Apart from winning in Afghanistan, Obama’s most urgent commitment was to pursue the so-called global war on terror (under another name), using methods set out by the Bush Administration while promising reform of those very same methods (rarely achieved). Next was reinforcement of the American position vis-à-vis Russia — and, more recently, China. Finally, there was the matter of preventing Iran from obtaining nuclear weapons, part of an automatic commitment to support Israeli policies in the Middle East, requiring unwelcome interference in Arab affairs.

Five years later, the results are under critical fire. In his West Point address, Obama dwelled on his new strategy of projecting power at a distance. He promised to redouble foreign aid as an antiterrorism tool. He quoted John F. Kennedy on “the gradual evolution of human institutions” but also insisted that “America must always lead.”

His critics have not been placated. They want Syria bombed, and if possible Iran, and are disposed toward armed intervention in Ukraine — and if it should come to that, against China. Obama did not confront the question of whether such intervention is still embraced by the American public. Nor did he deal with the effect on American society of what now has been constant war since 2001, with more to come, nor its effect on the military services, and particularly the U.S. Army, to which I have had a certain personal attachment for seven decades.

I first put on my country’s uniform at age fourteen, in the fall of 1941, as a recruit to my high school’s Junior ROTC. This was in a cotton-mill-and-Army town in Georgia whose population would soon be doubled by the arrival of draftees. The (plugged) rifles with which we were taught small-arms drill and musketry were bolt-action Springfield ’03s: the U.S. Army’s standard rifle since shortly after the Spanish-American War, soon to be replaced by the semiautomatic M1 Garand. The standard Army sidearm, the Colt .45 automatic, had been adopted in 1911 because its predecessor had lacked “stopping power” against machete-wielding guerrillas during the Philippine insurgency of 1899–1902. It remained in service until 1985. The standard saddle (the Army still made use of horses and mules, the latter in Italy and Korea) was the McClellan — named after its designer, George B. McClellan, the dilatory commander of the Union forces during the early phase of the Civil War.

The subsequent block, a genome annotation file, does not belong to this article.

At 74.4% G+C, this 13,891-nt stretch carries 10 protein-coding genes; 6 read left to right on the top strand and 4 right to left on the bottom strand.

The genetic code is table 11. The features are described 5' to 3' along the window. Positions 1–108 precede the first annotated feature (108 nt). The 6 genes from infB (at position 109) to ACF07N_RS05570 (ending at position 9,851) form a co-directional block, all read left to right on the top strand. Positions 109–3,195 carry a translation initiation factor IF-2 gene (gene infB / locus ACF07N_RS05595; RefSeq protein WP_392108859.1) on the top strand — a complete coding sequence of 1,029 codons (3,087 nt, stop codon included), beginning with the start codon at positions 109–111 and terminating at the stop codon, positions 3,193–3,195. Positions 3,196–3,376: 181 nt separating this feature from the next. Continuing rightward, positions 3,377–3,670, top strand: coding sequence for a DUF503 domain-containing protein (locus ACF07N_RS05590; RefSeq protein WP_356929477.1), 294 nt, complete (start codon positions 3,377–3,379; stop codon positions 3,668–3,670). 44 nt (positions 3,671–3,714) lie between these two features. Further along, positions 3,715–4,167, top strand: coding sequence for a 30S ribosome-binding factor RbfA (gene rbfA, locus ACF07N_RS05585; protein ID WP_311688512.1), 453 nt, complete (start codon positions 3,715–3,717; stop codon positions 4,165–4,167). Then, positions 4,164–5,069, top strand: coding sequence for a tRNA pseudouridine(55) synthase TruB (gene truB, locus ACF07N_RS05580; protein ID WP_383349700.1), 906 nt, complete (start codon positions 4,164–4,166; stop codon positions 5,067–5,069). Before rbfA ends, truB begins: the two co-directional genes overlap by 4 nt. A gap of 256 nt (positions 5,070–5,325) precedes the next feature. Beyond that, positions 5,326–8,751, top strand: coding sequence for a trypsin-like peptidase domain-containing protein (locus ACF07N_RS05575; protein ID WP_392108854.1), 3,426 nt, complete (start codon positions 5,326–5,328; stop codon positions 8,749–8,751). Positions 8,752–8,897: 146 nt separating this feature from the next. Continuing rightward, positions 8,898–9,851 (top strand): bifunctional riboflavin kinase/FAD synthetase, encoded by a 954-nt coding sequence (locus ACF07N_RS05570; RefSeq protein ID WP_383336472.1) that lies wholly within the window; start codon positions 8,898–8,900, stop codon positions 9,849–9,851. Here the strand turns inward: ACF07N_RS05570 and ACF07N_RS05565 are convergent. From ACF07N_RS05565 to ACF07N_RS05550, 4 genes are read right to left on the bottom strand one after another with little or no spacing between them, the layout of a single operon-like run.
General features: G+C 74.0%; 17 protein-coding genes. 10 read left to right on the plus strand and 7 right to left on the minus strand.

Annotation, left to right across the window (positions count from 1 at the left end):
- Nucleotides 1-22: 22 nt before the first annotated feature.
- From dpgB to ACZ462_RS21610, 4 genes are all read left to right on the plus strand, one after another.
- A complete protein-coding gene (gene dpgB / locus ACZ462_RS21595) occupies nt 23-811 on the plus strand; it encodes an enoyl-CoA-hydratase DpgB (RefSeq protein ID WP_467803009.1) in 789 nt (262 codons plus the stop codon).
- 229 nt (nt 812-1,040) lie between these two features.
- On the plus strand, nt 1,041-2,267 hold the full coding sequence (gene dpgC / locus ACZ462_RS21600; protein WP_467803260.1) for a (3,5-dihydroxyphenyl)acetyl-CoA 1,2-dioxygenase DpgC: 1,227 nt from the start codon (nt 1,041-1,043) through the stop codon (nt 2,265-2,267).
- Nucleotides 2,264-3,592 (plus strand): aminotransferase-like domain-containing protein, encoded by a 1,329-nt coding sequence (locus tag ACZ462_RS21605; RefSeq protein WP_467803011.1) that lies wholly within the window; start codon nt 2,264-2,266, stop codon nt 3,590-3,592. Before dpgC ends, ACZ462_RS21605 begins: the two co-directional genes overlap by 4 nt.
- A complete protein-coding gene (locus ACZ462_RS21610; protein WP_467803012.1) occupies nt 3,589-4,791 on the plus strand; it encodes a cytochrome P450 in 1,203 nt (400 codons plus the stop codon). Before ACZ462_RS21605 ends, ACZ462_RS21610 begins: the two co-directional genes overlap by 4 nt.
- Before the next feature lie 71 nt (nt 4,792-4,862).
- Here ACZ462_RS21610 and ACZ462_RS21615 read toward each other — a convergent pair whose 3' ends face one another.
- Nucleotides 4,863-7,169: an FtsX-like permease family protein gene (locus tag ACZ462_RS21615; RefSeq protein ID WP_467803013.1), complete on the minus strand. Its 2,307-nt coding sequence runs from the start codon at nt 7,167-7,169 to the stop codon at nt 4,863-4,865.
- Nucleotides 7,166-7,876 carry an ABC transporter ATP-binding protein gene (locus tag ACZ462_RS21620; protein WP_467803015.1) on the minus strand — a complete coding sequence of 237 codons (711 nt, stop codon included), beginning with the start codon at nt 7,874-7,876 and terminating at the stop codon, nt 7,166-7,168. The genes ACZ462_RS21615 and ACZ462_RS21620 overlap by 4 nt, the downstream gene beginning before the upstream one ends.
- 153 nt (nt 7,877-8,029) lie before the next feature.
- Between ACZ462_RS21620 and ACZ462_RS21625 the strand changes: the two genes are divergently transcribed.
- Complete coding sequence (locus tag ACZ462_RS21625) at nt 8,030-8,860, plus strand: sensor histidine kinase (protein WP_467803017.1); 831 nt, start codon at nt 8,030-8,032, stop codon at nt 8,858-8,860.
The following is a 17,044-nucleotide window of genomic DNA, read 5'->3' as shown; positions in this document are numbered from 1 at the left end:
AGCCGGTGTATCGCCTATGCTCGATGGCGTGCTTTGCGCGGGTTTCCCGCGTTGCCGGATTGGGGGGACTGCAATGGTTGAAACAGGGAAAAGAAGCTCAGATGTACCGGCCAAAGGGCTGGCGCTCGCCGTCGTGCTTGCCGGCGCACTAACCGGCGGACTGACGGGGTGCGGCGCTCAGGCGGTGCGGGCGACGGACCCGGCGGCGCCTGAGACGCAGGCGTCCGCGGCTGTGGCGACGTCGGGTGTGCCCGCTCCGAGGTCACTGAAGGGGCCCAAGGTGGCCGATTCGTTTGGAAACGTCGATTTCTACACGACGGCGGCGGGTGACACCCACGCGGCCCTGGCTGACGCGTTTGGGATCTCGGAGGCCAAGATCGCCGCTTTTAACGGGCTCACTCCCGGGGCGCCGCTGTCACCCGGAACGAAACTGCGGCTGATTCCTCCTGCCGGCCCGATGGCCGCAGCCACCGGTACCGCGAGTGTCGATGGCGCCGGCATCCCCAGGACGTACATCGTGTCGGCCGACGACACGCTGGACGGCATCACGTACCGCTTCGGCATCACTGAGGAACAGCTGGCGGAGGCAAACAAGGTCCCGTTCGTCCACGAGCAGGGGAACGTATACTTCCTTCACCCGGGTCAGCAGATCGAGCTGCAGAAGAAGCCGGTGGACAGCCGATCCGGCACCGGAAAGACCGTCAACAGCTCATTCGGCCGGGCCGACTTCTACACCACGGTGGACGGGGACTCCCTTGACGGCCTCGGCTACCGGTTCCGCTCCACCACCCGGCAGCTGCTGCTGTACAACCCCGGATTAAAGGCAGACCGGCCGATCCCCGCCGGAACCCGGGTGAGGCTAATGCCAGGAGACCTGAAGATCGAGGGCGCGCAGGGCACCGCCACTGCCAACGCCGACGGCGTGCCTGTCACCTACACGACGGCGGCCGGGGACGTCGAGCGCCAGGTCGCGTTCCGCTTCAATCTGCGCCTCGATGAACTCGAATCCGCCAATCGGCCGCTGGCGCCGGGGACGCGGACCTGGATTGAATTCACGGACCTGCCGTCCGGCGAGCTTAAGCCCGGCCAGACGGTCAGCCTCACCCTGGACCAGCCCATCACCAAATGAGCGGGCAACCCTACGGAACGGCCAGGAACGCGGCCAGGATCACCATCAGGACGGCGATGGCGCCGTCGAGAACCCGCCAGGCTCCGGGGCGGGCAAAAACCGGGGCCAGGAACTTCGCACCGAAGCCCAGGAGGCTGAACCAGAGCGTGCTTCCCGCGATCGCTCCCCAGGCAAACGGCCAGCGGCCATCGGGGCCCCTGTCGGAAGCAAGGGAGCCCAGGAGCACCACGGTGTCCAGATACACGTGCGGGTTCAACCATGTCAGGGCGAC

The student officers of our ROTC battalion wore Sam Browne belts and scabbards on parade, flashing their swords skyward as they shouted commands in cracking adolescent voices. After school, lolling about a drugstore soda fountain, tieless and with unbuttoned uniforms, we occasionally were asked by draftees on some mission in town, “Say, what kind of outfit are you guys from?”

The answer was that we were cadet stragglers from the old Regular Army. I refer to the Confederate-fighting, Indians-conquering professional force that had reconstituted itself following the War Between the States — the war to many readers of the local newspaper, which was still running obituaries of Confederate widows.

1 Until Harry Truman ordered its racial desegregation in 1948, it was a white man’s Army, possessing two white-led black combat regiments, one infantry and one cavalry. Following desegregation, it became the most important agency of black social amelioration, and of white interracial education, in American history. From 1948 on, service in an integrated Army was the common experience of a majority of the American male population, presaging and enabling the civic transformation of the 1960s.

My Army was the people’s Army. Its essential character from the start was ethical and democratic.1 Its expanded wartime mission was to turn civilians into soldiers, mostly officered by civilian-life professionals: managers, craftsmen, foremen, teachers. The Army’s permanent core was a small number of officers and NCOs, often Southern, most of the former educated at West Point as engineers. Among its leaders it suffered many duffers and incompetents, but had included Grant, Lee, and Jackson, and continued to number Eisenhower, MacArthur, Bradley — figures of a certain moral distinction.